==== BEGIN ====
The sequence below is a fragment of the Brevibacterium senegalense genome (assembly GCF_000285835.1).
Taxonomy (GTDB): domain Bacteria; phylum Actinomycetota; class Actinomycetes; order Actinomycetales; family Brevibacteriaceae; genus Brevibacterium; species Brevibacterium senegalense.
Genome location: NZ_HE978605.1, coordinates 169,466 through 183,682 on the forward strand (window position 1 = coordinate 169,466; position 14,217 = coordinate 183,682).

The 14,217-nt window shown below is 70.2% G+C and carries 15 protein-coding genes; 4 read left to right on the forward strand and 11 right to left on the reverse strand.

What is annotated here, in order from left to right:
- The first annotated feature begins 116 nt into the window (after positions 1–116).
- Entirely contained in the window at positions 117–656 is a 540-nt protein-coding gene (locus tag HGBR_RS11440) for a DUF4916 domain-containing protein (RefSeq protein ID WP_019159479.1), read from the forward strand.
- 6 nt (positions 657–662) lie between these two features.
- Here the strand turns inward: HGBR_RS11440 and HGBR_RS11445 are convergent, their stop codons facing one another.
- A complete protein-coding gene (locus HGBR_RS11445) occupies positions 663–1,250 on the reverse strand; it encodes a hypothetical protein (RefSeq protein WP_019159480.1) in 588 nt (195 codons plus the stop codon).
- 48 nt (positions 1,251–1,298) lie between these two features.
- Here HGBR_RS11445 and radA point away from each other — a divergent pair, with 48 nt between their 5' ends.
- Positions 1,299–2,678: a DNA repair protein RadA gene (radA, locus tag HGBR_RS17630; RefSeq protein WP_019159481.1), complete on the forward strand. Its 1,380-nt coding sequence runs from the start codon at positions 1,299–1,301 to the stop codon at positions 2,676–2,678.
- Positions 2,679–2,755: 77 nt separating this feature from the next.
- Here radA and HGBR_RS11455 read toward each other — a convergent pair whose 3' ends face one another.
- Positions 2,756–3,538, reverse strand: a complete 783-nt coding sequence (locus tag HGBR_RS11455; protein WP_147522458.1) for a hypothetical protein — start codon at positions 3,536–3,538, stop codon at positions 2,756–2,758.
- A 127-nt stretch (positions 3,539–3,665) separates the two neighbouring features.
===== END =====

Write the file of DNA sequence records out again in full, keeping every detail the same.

The sequence below is a fragment of the Brevibacterium senegalense genome (assembly GCF_000285835.1).
Taxonomy (GTDB): domain Bacteria; phylum Actinomycetota; class Actinomycetes; order Actinomycetales; family Brevibacteriaceae; genus Brevibacterium; species Brevibacterium senegalense.
Genome location: NZ_HE978605.1, coordinates 169,466 through 183,682 on the forward strand (window position 1 = coordinate 169,466; position 14,217 = coordinate 183,682).

The 14,217-nt window shown below is 70.2% G+C and carries 15 protein-coding genes; 4 read left to right on the forward strand and 11 right to left on the reverse strand.

What is annotated here, in order from left to right:
- The first annotated feature begins 116 nt into the window (after positions 1–116).
- Entirely contained in the window at positions 117–656 is a 540-nt protein-coding gene (locus tag HGBR_RS11440) for a DUF4916 domain-containing protein (RefSeq protein ID WP_019159479.1), read from the forward strand.
- 6 nt (positions 657–662) lie between these two features.
- Here the strand turns inward: HGBR_RS11440 and HGBR_RS11445 are convergent, their stop codons facing one another.
- A complete protein-coding gene (locus HGBR_RS11445) occupies positions 663–1,250 on the reverse strand; it encodes a hypothetical protein (RefSeq protein WP_019159480.1) in 588 nt (195 codons plus the stop codon).
- 48 nt (positions 1,251–1,298) lie between these two features.
- Here HGBR_RS11445 and radA point away from each other — a divergent pair, with 48 nt between their 5' ends.
- Positions 1,299–2,678: a DNA repair protein RadA gene (radA, locus tag HGBR_RS17630; RefSeq protein WP_019159481.1), complete on the forward strand. Its 1,380-nt coding sequence runs from the start codon at positions 1,299–1,301 to the stop codon at positions 2,676–2,678.
- Positions 2,679–2,755: 77 nt separating this feature from the next.
- Here radA and HGBR_RS11455 read toward each other — a convergent pair whose 3' ends face one another.
- Positions 2,756–3,538, reverse strand: a complete 783-nt coding sequence (locus tag HGBR_RS11455; protein WP_147522458.1) for a hypothetical protein — start codon at positions 3,536–3,538, stop codon at positions 2,756–2,758.
- A 127-nt stretch (positions 3,539–3,665) separates the two neighbouring features.